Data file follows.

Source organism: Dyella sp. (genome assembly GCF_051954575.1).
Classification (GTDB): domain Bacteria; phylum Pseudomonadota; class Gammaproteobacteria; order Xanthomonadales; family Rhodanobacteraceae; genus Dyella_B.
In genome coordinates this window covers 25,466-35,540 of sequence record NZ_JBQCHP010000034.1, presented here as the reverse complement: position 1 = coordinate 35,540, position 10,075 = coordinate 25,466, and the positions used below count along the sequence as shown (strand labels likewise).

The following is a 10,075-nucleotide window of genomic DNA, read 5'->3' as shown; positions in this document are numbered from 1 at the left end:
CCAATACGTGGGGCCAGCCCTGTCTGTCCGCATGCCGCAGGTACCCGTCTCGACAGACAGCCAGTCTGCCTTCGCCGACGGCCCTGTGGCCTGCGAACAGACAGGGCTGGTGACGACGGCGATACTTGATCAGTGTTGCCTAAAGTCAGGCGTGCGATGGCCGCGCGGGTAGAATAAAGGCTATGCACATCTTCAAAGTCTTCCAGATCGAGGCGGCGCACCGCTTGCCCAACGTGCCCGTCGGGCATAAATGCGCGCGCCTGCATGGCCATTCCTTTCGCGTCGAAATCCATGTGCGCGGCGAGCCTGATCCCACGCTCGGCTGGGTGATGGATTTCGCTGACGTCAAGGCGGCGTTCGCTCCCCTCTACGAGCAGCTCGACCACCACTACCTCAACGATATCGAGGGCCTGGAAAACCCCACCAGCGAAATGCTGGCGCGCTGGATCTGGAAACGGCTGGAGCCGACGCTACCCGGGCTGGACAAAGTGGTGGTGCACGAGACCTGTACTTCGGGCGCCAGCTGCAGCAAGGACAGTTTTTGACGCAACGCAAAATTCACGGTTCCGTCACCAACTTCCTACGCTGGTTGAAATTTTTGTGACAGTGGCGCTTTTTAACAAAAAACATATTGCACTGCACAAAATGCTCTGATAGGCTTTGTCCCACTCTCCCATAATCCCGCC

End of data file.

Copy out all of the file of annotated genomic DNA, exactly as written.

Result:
Source organism: Dyella sp. (genome assembly GCF_051954575.1).
Classification (GTDB): domain Bacteria; phylum Pseudomonadota; class Gammaproteobacteria; order Xanthomonadales; family Rhodanobacteraceae; genus Dyella_B.
In genome coordinates this window covers 25,466-35,540 of sequence record NZ_JBQCHP010000034.1, presented here as the reverse complement: position 1 = coordinate 35,540, position 10,075 = coordinate 25,466, and the positions used below count along the sequence as shown (strand labels likewise).

The following is a 10,075-nucleotide window of genomic DNA, read 5'->3' as shown; positions in this document are numbered from 1 at the left end:
CCAATACGTGGGGCCAGCCCTGTCTGTCCGCATGCCGCAGGTACCCGTCTCGACAGACAGCCAGTCTGCCTTCGCCGACGGCCCTGTGGCCTGCGAACAGACAGGGCTGGTGACGACGGCGATACTTGATCAGTGTTGCCTAAAGTCAGGCGTGCGATGGCCGCGCGGGTAGAATAAAGGCTATGCACATCTTCAAAGTCTTCCAGATCGAGGCGGCGCACCGCTTGCCCAACGTGCCCGTCGGGCATAAATGCGCGCGCCTGCATGGCCATTCCTTTCGCGTCGAAATCCATGTGCGCGGCGAGCCTGATCCCACGCTCGGCTGGGTGATGGATTTCGCTGACGTCAAGGCGGCGTTCGCTCCCCTCTACGAGCAGCTCGACCACCACTACCTCAACGATATCGAGGGCCTGGAAAACCCCACCAGCGAAATGCTGGCGCGCTGGATCTGGAAACGGCTGGAGCCGACGCTACCCGGGCTGGACAAAGTGGTGGTGCACGAGACCTGTACTTCGGGCGCCAGCTGCAGCAAGGACAGTTTTTGACGCAACGCAAAATTCACGGTTCCGTCACCAACTTCCTACGCTGGTTGAAATTTTTGTGACAGTGGCGCTTTTTAACAAAAAACATATTGCACTGCACAAAATGCTCTGATAGGCTTTGTCCCACTCTCCCATAATCCCGCC